French Fridays with Dorie
There isn’t much time left in the day to get this Dilled Gravlax with Mustard Sauce up on the blog for French Friday’s with Dorie I’m a bit stressed about it. My stress isn’t due to having suddenly developed a sense of Friday posting timeliness. (I certainly haven’t gone and done something so stupid as to make a New Year’s resolution out of said timely posting.) No sir. I’m in a hurry to get this Dilled Gravlax with Mustard Sauce to you in case you might enjoy having something so tasty, classy, and easy to serve at your own New Years celebrations.
The thought of letting you down by not offering you such a New Years treat would surely stress me out. Truthfully the only stressful part of making this fish dish is remembering the 48 hours it needs before the party to make it. The rest of the prep is a piece of cake. Or fish. So breath easy and don’t get so stressed out! I’ll tell you how its done.
Gravlax is Scandinavian and its origin comes from the salted salmon early-age fishermen made as a means to drawing out the fatty fish’s moisture content in order to preserve it. My family heritage is full of stress and not Scandinavian so this dish has not been a part of our family traditions. We Kensey’s were brought up to enjoy more stressful fare I suppose…but let me tell you that after enjoying every smooth, tangy, easy to prepare ounce of this cured fish you can be certain that I will be making it a tradition from now on.
I’ve enjoyed Dilled Gravlax it when it has been served on posh charcuterie platters or on certain tony brunch buffets but I’ve never once thought to make it myself.
I guess it was too easy.
Dilled gravlax has no picky egg white beating textures or roux making frenzy. It has no hard to find ingredients and no narrow temperature windows or last minute out of the oven because it must be served piping hot timing issues. Set it brining in the fridge 48 hours in advance and walk way. Its that easy.
I suppose it is because my party celebration choices are fueled by stress that it never occurred to me that I could make gravlax myself. Now that I have seen the light and have experienced first hand how delicious and incredibly easy this is I can’t imagine not making it again.
Additionally, gravlax served this way screams “celebration” and I can think of no other appetizer so perfectly matched for a cold glass of champagne. (Champagne, by the way, is another antidote for party stress.)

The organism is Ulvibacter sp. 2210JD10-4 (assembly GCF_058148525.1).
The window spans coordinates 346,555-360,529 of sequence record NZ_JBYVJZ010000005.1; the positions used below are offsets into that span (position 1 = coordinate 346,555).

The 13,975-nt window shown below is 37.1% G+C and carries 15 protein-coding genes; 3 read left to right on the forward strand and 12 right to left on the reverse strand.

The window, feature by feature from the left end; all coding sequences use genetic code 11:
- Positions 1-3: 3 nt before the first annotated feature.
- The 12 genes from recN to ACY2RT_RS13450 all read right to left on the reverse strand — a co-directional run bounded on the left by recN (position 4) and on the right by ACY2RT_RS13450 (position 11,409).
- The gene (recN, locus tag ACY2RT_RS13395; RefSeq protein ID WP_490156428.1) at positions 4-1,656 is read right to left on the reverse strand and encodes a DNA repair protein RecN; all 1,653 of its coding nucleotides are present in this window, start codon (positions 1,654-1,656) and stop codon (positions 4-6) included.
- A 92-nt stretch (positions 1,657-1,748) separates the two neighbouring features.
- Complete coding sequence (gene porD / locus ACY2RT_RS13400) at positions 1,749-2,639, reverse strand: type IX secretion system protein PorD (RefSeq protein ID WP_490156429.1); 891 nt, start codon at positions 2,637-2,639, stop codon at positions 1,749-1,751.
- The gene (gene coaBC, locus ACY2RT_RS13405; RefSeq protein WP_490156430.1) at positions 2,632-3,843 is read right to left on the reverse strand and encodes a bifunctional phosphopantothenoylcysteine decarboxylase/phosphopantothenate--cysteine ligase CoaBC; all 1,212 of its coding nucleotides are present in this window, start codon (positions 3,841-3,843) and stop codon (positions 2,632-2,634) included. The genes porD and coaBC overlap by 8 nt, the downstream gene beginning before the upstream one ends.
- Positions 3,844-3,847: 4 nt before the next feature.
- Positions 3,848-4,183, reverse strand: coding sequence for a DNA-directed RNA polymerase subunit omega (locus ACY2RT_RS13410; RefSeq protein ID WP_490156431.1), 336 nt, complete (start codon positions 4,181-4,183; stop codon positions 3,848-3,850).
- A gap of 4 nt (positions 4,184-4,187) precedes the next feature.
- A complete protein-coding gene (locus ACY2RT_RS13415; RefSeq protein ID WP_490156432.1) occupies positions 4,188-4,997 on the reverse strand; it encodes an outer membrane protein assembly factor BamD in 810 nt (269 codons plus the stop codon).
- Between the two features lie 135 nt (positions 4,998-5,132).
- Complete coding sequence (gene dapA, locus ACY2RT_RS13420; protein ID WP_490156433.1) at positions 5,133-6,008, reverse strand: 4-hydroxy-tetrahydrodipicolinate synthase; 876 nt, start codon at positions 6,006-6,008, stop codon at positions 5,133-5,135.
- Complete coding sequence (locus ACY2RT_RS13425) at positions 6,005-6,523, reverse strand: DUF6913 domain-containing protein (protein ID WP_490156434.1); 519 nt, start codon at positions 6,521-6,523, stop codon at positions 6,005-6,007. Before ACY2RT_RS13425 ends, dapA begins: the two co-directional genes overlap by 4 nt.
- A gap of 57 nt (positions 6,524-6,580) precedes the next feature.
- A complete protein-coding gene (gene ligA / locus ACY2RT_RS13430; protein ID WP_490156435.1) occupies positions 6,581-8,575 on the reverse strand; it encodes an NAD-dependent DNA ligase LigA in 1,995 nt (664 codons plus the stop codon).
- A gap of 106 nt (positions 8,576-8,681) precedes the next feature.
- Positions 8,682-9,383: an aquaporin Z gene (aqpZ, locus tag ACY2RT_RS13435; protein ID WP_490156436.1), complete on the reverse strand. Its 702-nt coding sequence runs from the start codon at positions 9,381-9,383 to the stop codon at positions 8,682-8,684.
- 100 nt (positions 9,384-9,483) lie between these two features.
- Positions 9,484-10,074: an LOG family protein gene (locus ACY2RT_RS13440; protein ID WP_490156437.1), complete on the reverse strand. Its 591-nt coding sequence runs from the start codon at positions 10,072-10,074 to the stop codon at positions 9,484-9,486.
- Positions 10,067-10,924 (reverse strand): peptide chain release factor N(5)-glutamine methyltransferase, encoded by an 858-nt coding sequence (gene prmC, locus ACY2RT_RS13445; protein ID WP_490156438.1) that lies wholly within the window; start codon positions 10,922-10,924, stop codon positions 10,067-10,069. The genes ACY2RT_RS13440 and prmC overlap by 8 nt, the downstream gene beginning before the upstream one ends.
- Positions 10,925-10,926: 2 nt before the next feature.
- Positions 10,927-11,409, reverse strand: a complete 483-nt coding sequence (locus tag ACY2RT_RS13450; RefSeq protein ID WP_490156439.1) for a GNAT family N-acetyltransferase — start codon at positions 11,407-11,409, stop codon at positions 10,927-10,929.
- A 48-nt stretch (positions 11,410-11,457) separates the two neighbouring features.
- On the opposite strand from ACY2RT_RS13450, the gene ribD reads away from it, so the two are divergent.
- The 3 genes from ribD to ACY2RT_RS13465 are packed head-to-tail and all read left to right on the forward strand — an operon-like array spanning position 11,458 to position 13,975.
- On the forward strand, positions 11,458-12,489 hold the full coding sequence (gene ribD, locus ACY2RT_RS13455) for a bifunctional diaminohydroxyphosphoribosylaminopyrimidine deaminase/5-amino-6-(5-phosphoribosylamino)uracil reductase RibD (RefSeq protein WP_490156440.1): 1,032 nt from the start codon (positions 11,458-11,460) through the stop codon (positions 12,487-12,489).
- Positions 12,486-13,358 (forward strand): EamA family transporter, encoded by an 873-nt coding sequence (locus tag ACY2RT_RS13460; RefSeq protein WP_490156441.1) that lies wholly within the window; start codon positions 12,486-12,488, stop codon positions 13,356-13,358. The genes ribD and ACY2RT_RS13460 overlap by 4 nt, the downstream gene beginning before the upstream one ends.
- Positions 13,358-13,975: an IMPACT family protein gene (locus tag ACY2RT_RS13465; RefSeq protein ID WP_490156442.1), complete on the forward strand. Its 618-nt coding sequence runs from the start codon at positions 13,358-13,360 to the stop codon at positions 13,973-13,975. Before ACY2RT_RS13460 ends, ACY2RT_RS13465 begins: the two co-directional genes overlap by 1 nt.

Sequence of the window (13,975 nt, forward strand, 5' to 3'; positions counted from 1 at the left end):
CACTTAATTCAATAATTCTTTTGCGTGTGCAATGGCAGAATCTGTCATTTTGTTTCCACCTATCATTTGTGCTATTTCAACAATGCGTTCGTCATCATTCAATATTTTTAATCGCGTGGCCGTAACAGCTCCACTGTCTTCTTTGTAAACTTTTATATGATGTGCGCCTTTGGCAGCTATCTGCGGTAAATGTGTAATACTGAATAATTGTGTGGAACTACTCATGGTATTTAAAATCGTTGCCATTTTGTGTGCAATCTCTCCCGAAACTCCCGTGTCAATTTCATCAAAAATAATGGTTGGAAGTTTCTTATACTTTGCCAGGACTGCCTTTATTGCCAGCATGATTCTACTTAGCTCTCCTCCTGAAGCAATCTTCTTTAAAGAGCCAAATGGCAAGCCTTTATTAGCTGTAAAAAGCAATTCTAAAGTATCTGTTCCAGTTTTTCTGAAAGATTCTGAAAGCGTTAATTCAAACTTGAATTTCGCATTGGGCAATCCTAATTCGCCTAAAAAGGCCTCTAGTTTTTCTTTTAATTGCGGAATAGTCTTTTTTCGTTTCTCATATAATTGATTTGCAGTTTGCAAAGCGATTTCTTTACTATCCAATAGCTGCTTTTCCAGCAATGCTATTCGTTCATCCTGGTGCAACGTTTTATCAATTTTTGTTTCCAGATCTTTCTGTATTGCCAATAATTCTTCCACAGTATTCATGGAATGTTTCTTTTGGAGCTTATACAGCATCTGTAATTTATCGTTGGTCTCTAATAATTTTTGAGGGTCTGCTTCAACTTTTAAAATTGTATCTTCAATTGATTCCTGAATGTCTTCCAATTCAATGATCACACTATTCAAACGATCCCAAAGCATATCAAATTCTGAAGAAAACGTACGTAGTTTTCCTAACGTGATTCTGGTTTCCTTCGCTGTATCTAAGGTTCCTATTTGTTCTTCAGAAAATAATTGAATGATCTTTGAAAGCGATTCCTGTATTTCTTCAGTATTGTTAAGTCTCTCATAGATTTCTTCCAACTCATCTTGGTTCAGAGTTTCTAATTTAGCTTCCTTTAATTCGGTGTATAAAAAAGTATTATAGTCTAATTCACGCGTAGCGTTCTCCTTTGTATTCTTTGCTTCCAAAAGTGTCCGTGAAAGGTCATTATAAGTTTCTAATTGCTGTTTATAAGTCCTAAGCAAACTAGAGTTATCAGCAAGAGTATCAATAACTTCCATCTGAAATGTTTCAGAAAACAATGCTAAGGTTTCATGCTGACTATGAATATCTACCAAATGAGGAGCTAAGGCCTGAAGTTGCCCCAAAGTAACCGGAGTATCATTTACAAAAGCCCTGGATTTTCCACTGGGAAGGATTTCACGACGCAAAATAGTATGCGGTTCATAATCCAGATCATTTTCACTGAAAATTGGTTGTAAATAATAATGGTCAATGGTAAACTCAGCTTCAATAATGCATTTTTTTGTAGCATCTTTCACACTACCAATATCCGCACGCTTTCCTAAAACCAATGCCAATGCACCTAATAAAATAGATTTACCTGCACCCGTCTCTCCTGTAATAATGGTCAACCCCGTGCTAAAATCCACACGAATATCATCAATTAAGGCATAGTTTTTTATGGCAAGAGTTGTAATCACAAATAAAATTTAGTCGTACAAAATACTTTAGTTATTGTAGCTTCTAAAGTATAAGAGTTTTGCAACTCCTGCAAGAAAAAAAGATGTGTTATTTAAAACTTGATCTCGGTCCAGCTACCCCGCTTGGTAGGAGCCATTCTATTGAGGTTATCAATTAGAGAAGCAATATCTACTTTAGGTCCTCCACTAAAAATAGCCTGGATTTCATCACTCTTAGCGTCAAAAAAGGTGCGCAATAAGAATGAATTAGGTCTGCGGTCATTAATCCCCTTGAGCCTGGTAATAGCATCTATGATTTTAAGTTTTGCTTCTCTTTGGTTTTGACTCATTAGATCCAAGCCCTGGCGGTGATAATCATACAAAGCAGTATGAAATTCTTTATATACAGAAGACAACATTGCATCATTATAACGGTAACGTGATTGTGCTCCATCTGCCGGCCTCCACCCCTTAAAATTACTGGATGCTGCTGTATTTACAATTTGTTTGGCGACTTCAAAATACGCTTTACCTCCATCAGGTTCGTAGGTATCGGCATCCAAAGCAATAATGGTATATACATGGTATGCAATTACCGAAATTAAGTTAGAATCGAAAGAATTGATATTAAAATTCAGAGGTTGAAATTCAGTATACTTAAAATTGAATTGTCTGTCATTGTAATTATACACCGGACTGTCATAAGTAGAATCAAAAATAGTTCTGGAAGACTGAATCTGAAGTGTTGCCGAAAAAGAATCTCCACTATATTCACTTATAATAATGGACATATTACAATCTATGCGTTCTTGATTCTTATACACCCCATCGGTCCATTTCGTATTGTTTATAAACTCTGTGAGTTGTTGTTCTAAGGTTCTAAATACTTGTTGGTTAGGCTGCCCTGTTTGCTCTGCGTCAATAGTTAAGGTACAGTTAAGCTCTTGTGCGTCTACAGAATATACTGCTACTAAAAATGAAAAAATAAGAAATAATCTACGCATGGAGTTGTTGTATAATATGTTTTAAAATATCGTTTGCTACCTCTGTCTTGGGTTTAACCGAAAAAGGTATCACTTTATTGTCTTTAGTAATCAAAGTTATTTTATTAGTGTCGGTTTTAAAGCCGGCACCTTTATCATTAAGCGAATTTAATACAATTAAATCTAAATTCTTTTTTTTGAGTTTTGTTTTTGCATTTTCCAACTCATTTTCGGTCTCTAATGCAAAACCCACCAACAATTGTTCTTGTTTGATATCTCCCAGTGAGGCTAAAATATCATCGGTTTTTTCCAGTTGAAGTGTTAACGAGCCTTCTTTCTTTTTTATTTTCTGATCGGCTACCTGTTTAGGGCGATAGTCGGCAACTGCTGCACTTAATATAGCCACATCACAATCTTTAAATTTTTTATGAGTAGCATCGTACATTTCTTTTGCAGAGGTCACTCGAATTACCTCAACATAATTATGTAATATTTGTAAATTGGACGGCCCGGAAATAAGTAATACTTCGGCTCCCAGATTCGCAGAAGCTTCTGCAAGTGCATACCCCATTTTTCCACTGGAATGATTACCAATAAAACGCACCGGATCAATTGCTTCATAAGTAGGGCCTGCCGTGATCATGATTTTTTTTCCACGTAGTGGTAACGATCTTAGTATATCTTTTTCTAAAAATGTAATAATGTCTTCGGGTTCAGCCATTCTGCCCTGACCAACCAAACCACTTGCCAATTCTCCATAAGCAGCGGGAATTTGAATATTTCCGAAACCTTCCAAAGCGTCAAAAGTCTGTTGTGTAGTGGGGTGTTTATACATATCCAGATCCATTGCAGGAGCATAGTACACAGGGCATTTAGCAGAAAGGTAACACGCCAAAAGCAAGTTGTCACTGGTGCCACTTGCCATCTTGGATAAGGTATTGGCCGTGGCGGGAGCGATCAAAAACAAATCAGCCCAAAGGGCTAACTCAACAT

Dilled Gravlax with Mustard Sauce
As alluded to earlier the hardest part of making your own gravlax is remembering that you’ll need at least 48 hours for it to cure before eating it up. 72 hours works too so if getting a dish out of the way that early before a celebration takes the edge of your stress then this is for you.
Start with a 1 to 1 1/2 pound center cut, skin on salmon filet. With a sharp knife cuts 8-10 holes in the skin with a sharp knife. To make your curing mixture heat up 1 teaspoon whole white peppercorns, 1 teaspoon whole black peppercorns, 1 teaspoon coriander seeds in a skillet for 2-3 minutes until fragrant and them ground them with a mortar and pestle. To this add 2 tablespoons sea salt, and 2 teaspoons sugar and mix well. Spread the curing mixture over both the top and bottom of the salmon and then spread 1 cup chopped fresh dill over both sides. Put the salmon in an 8×8 Pyrex pan and cover with plastic wrap. Put some kitchen weights or heavy cans on top of the plastic wrap to weight it down and assist the brine to draw out the salmon’s moisture.
After 48 hours remove the salmon and rinse well under running water and pat dry. With a very sharp knife cut against the grain of the salmon and leave the skin behind. Slices of salmon can be served on pieces of rye bread or baguette with Mustard Sauce.
To make the mustard sauce put 2 tablespoons mustard, 1 tablespoon distilled white vinegar, 3 tablespoons canola oil, 2 tablespoons chopped fresh dill, 1/4 teaspoon salt in a mason jar and put on the lid and shake well. If you prefer a sweeter sauce you can add 1/4 teaspoon of sugar or a drop of honey and shake again.
The full recipe can be found here at Epicurious.